The skunk relates to the villain in Graham’s flashbacks, The Skunk, a Silver Age villain if ever there was one – someone in it for the rush and the thrill of robbery and extortion, using his deadly pungent gases to commit his heinous crimes. This is intercut with the present day mission to reveal and defeat the kidnapper of the city’s kids. But nothing’s as cut and dry as it seems – even the end to The Skunk’s criminal escapades is dark and tragic, although we find out he turned it around in later years.

Lees uses an interesting device that I think is sometimes overused in comics – the pages of talking heads. However it works really well in this instance, as we see various witnesses and protagonists interviewed for a documentary on The Standard. None of this stuff feels forced or gimmicky; not only is the story strong enough to take the weight of these devices, but their sparing use, and the way in which they are skilfully inter cut acts a lever for the plot, moving it forward in ways that give us lots of character information and backstory without ever feeling expository.

Some of the atmosphere John builds feels straight out of Watchmen, and I’m not overplaying it when I say that this comic feels like it fits directly into a position after that book. It’s like John has recognised the inherent flaw in so much of what followed Alan Moore’s magnum opus – that superheroes just became gritty without any thought for the whys and wherefores – and has positioned his book to pick up some of the questions Moore was asking about his superheroes back then. This isn’t a book that fits into the Marvel/DC mould. It doesn’t feel like common modern deconstruction either.

It feels like a fresh reimagining of the world of comics directly after Watchmen and The Dark Knight Returns, exploring what it meant for the world to catch up with the heroes, what it meant to live in a world where villains became increasingly more psychotic and dangerous, not only to the public at large, but also to the heroes themselves. And also what happens to morality and responsibility when the glare of celebrity washes over them?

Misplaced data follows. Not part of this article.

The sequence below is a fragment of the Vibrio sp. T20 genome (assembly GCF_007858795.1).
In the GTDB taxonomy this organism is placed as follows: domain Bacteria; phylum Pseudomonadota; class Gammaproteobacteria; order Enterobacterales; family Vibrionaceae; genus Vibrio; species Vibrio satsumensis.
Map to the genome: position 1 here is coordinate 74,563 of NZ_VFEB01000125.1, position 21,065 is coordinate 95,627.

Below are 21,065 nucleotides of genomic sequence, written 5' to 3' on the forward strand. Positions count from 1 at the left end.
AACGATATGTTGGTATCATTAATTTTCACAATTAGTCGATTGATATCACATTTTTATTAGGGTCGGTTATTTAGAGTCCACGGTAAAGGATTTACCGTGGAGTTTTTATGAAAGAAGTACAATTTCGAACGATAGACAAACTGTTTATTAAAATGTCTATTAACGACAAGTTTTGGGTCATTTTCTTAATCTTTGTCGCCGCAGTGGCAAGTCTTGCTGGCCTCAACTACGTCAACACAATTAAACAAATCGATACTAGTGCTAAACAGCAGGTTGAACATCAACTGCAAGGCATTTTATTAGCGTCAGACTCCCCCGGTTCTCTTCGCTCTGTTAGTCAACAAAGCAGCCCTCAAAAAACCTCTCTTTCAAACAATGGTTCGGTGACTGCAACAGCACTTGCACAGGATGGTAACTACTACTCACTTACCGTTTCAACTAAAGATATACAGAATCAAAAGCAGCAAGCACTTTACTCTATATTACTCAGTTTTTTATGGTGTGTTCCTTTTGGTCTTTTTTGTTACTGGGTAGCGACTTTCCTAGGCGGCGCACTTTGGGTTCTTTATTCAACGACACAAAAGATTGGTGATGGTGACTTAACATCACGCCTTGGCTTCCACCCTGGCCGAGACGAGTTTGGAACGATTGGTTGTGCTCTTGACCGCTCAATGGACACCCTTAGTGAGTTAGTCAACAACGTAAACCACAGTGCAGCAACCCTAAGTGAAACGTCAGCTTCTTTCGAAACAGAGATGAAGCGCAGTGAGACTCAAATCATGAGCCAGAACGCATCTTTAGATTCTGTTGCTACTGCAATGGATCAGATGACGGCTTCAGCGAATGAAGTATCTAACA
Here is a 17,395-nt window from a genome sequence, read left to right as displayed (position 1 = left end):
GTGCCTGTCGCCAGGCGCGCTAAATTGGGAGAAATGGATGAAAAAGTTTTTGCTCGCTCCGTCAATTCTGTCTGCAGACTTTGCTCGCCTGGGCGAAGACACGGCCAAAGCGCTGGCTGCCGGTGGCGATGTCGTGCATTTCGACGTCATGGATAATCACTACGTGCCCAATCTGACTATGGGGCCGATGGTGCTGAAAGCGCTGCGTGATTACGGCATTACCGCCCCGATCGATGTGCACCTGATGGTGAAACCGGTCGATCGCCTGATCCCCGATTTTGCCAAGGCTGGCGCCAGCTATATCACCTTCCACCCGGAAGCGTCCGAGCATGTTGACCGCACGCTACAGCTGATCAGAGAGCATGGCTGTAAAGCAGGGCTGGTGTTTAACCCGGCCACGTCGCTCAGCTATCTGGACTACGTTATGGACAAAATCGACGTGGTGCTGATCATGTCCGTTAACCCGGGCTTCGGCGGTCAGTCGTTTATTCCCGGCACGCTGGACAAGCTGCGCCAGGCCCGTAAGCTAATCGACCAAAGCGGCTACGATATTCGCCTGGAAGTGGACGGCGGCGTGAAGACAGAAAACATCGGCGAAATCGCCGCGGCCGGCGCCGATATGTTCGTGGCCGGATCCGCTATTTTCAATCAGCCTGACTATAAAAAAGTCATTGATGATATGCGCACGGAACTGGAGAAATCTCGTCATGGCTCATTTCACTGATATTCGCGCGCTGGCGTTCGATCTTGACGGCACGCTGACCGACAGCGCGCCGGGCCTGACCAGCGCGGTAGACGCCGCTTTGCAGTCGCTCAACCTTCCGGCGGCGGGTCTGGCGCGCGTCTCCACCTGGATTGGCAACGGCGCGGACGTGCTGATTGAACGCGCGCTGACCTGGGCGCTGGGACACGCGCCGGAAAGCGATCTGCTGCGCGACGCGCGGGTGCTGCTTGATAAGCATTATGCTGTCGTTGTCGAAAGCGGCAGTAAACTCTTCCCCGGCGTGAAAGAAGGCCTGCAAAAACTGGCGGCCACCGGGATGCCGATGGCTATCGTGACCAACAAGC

The Standard issue 3 doesn’t end on  a cliffhanger the way earlier issues did – in fact, you could say that the opening arc is now closed – but we’re left with subtler, sweeter questions that make me desperate to read more. These questions are now dependant on the very interesting characters that Lees has created – I want to know the story of these characters, not just the next part of the plot.

Also on the art, Rector’s digital work looks fantastic, particularly as the book progresses. And the new colourist, Mike Gagnon, issue 2’s flatter, just makes the work sing; his flat blocks are much more suited to the Standard’s time and epoch-hopping nature, and do great service to the rich blacks of the art. Kel Nuttall’s lettering is fantastic too.

A final note on this “comic age” thing I talked about earlier – in taking his lead from the type of work Alan Moore was doing with Watchmen, John has constructed a story and a book that skates casually through Silver and Dark age stuff, but the result is very much Renaissance. This doesn’t feel retro, or like a pastiche. It feels solid and consistent, and is even greater than the sum of its parts.

I can’t wait until all six issues are out and this is available to buy in trade format on some lush paper and with a nice hardback cover, but until that stage, you need to pick up this book.

And I got through this whole post without referring to “indie” once. The comic is that good. It would sit comfortably beside anything that mainstream publishers are putting out there right now, and frankly shits over most of Marvel and the DC New 52.

Head over to the website:

Forging a new future…